Page 7860












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13 English transcripts.













Page 7861

1 Serb families, but they had left long before that.

2 Q. Let me just --

3 A. So they came to me --

4 Q. When you talk about soldiers, and you've mentioned that they were

5 wearing uniforms, were these HVO soldiers?

6 A. I guess so. To tell the truth, I never heard -- I was -- I never

7 had much contact with the army. I didn't take part in anything, but they

8 all wore uniforms and carried weapons and had some insignia.

9 Q. Please continue what happened to you on that next day.

10 A. But this was a different group. It wasn't Muca's group. It was

11 some other people. And they came to my place. They banged on the door.

12 By that time, we had all removed our name plates from the doors. And I

13 had done the same thing. And I suppose they were going from one door to

14 the other, so they came to my place then. And at that moment, the man who

15 I suppose was their commander or something -- I don't know -- he

16 recognised me because we knew one another. We used to work together for

17 the same company. I think his name was Sunjic or something else. I can't

18 remember. As a matter of fact, his father worked with me, and his father

19 was killed in an accident that happened in our company. And he came

20 afterwards. He was quite younger. And when he recognised me, he turned

21 back, and he told others, "Don't go in there." And then I went upstairs

22 to see what had happened to my neighbour, and he was all covered in blood.

23 Children were crying.

24 So I helped -- I did what little I could do, and then I went

25 downstairs to my flat again. So that was that. We didn't sleep during

Page 7862

1 those days. We were constantly apprehensive, constantly on the alert

2 expecting somebody to turn up.

3 Q. What happened toward the end of June?

4 A. Toward the end of June, at that time those were very hard times.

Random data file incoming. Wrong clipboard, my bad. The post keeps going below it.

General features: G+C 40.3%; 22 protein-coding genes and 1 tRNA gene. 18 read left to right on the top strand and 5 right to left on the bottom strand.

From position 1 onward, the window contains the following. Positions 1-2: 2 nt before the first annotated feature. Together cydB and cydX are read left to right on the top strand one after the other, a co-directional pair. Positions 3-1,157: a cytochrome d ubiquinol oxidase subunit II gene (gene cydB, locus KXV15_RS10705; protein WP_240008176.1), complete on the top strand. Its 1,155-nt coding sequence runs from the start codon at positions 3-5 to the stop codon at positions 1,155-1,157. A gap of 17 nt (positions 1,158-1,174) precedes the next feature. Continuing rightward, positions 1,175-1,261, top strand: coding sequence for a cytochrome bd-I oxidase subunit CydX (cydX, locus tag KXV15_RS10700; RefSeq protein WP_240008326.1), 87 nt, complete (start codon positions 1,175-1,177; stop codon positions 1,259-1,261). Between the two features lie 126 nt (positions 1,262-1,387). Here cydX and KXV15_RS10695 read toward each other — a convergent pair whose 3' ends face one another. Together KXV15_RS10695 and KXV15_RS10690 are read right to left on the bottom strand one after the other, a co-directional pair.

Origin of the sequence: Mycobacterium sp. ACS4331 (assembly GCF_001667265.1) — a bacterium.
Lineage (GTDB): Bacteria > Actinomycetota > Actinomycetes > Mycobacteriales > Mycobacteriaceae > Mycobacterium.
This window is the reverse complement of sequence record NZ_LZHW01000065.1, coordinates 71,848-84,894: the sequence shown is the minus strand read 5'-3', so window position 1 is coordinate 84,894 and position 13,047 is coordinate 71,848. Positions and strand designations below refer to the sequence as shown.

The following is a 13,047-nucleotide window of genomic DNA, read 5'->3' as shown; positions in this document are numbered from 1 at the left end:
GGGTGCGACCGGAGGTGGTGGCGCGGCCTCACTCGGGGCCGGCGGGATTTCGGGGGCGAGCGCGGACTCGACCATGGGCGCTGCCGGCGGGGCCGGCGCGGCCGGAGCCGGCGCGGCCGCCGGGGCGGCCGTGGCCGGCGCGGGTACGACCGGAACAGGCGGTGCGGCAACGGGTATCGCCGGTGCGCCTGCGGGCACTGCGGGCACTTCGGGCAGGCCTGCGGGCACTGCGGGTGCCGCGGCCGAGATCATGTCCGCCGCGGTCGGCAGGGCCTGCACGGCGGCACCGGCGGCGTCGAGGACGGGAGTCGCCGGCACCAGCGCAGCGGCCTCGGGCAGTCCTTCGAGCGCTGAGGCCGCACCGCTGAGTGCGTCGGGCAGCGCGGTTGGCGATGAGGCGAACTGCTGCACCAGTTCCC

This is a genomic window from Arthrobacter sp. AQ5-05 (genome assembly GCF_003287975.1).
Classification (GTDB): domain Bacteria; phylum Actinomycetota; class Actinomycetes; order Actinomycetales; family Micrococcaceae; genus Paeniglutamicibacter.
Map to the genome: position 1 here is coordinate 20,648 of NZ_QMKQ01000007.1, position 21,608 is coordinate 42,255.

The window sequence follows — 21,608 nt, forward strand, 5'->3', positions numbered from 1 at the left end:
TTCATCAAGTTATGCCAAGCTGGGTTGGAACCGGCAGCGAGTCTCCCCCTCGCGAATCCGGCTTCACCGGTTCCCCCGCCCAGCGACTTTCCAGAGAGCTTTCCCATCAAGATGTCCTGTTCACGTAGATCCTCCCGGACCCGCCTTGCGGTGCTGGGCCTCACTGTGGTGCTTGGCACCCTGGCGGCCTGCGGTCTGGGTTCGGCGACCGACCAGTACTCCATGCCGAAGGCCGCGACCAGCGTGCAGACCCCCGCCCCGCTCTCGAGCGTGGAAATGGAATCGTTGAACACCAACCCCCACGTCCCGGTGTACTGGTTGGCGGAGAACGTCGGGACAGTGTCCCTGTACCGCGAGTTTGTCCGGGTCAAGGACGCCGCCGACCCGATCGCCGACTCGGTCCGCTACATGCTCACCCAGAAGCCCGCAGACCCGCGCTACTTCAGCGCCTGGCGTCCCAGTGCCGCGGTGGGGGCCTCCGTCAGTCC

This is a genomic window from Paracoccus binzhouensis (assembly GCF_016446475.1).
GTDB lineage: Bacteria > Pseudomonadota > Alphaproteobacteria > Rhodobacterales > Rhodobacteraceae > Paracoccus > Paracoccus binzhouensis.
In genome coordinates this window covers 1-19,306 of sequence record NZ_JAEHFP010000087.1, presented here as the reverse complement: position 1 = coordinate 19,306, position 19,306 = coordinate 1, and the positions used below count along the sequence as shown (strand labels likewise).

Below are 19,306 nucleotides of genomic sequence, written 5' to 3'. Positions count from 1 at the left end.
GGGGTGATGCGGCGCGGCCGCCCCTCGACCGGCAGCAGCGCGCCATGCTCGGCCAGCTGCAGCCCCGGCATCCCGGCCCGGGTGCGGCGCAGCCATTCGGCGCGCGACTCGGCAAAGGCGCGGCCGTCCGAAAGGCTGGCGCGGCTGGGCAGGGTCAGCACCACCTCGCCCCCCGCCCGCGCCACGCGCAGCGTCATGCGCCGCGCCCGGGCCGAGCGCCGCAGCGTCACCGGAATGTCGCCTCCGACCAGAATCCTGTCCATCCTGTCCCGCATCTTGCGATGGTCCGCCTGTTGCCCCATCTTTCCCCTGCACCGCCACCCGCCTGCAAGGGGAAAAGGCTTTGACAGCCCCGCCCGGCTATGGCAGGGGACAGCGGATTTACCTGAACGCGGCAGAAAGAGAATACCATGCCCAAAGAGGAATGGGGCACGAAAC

5 And we then decided -- we were quite at a loss what to do because I had

6 three children; one daughter who was 16, 17 at the time, a younger

7 daughter, and a son. And we then decided to leave, but we didn't know

8 where. We simply had nowhere to go. My brother lived at the top of

9 Avenija. So it occurred to me to go to his place. I don't really know

10 why. Because at that time many people had been taken to camps, and I

11 could see that my neighbours were missing, I mean those who had stayed

12 behind. And then -- and so we went to my brother, to Avenija to seek

13 shelter there. We were really completely at sea. I didn't know what to

14 do.

15 Q. You went to your brother's place. What happened at your brother's

16 place on the 1st of July?

17 A. On the 1st of July, I came there with my children, and there I

18 found my sister-in-law with her daughter. I didn't know where my brother

19 was. He had a small summer cottage on the way to Capljina, and he had

20 gone there. And later on I found out that he had ended up in a camp, too.

21 But at that time I didn't know that. At that time, we were still waiting

22 for something. And that evening, on the 1st of July, soldiers, or rather

23 my sister-in-law saw the soldiers come through the main entrance, and then

24 we were thinking what to do with me? But I simply didn't know what to do.

25 And so I decided to hide under a couch. So I got under that couch

Page 7863

1 somehow, and my wife lay on that couch. They came in, they searched,

2 asked if there were any adult men. No, there aren't. So they looked

3 around the flat, balcony, the bedroom, and left. They did not find me

4 then.

5 Q. What did you do the next day and the day after?

6 A. The next day, I was too afraid to stay there. But I didn't know

7 where to go, and so my sister-in-law, my brother's wife, told me to go

8 down to the cellar where coal is kept normally. And downstairs, we

9 somehow arranged things and I spent the night there. I didn't sleep, but

10 I spent the night there.

11 Q. Can I ask why you were too scared to stay in the house?

12 A. Well, I was simply afraid. Now, I didn't fear for myself. I

13 think that at that time I was beyond fear by then. But I was afraid for